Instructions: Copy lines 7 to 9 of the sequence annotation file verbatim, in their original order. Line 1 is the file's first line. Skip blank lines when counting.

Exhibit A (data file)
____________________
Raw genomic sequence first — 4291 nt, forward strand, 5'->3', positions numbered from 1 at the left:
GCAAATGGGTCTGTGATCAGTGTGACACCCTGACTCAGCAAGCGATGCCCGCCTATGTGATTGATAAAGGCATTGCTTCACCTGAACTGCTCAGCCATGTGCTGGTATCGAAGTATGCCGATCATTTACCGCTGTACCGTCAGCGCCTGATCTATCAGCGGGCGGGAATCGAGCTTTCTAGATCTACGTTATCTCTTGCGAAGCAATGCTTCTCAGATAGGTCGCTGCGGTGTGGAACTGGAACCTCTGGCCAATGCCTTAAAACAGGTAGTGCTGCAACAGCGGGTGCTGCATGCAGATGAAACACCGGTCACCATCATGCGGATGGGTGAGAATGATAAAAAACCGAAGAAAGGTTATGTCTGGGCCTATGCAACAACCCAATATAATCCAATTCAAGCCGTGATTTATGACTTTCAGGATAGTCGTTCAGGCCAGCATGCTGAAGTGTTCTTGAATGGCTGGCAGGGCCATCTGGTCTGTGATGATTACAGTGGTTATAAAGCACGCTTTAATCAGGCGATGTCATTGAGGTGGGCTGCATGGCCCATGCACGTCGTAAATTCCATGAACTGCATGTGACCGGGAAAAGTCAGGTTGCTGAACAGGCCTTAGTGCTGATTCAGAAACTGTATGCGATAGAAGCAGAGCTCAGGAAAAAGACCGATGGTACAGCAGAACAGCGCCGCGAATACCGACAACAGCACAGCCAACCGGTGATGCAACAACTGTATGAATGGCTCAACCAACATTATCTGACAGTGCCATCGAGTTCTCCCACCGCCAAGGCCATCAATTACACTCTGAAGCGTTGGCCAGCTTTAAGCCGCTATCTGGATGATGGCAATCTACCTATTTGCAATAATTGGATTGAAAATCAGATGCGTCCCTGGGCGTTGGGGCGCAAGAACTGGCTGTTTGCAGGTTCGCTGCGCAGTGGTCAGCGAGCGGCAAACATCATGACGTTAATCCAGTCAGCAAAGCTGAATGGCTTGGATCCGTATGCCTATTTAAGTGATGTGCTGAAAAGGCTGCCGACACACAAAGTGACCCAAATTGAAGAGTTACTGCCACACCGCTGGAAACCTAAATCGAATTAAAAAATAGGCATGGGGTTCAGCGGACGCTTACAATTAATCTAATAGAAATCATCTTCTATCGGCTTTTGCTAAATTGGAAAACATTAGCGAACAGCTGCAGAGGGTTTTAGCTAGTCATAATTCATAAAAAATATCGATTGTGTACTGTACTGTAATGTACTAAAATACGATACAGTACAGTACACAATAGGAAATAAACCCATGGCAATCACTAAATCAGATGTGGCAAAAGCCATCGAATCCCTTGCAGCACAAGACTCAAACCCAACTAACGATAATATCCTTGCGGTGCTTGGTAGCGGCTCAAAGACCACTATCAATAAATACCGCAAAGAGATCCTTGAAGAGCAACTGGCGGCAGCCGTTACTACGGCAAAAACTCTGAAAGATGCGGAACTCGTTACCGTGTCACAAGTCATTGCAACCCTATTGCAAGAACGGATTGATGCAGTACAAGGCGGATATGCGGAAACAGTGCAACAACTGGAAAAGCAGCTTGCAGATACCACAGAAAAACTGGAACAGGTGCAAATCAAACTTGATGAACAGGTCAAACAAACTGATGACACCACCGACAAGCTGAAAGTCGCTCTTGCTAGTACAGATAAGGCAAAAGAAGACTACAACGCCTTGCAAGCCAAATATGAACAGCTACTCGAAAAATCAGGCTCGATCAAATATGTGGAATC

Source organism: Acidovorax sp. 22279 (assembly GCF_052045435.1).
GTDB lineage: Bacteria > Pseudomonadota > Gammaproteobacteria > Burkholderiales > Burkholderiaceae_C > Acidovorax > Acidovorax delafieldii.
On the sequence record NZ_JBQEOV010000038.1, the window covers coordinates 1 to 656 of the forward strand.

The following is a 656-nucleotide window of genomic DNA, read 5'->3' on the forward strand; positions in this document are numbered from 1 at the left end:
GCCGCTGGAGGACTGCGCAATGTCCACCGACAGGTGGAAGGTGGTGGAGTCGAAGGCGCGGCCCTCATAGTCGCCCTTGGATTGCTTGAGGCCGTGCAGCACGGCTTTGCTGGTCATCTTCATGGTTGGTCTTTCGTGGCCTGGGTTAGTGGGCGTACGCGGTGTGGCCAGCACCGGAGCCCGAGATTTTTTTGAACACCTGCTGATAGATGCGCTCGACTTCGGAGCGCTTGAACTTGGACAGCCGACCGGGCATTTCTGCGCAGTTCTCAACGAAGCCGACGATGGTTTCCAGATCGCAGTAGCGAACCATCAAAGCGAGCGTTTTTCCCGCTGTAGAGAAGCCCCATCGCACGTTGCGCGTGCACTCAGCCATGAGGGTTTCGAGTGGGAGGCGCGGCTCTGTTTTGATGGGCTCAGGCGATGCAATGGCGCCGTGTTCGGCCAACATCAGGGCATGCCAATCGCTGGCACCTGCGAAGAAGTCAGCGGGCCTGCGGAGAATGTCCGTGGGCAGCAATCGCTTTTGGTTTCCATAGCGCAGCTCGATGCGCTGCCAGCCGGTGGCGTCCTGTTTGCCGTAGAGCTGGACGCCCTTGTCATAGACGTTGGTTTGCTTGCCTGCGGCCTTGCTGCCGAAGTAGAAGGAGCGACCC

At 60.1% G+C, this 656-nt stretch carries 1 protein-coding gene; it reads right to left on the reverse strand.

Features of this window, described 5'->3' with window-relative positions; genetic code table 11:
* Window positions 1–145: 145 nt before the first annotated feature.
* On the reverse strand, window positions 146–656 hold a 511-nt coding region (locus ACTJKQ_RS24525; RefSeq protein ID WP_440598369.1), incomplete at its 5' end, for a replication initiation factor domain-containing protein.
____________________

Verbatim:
GCCGCTGGAGGACTGCGCAATGTCCACCGACAGGTGGAAGGTGGTGGAGTCGAAGGCGCGGCCCTCATAGTCGCCCTTGGATTGCTTGAGGCCGTGCAGCACGGCTTTGCTGGTCATCTTCATGGTTGGTCTTTCGTGGCCTGGGTTAGTGGGCGTACGCGGTGTGGCCAGCACCGGAGCCCGAGATTTTTTTGAACACCTGCTGATAGATGCGCTCGACTTCGGAGCGCTTGAACTTGGACAGCCGACCGGGCATTTCTGCGCAGTTCTCAACGAAGCCGACGATGGTTTCCAGATCGCAGTAGCGAACCATCAAAGCGAGCGTTTTTCCCGCTGTAGAGAAGCCCCATCGCACGTTGCGCGTGCACTCAGCCATGAGGGTTTCGAGTGGGAGGCGCGGCTCTGTTTTGATGGGCTCAGGCGATGCAATGGCGCCGTGTTCGGCCAACATCAGGGCATGCCAATCGCTGGCACCTGCGAAGAAGTCAGCGGGCCTGCGGAGAATGTCCGTGGGCAGCAATCGCTTTTGGTTTCCATAGCGCAGCTCGATGCGCTGCCAGCCGGTGGCGTCCTGTTTGCCGTAGAGCTGGACGCCCTTGTCATAGACGTTGGTTTGCTTGCCTGCGGCCTTGCTGCCGAAGTAGAAGGAGCGACCC

At 60.1% G+C, this 656-nt stretch carries 1 protein-coding gene; it reads right to left on the reverse strand.

Features of this window, described 5'->3' with window-relative positions; genetic code table 11: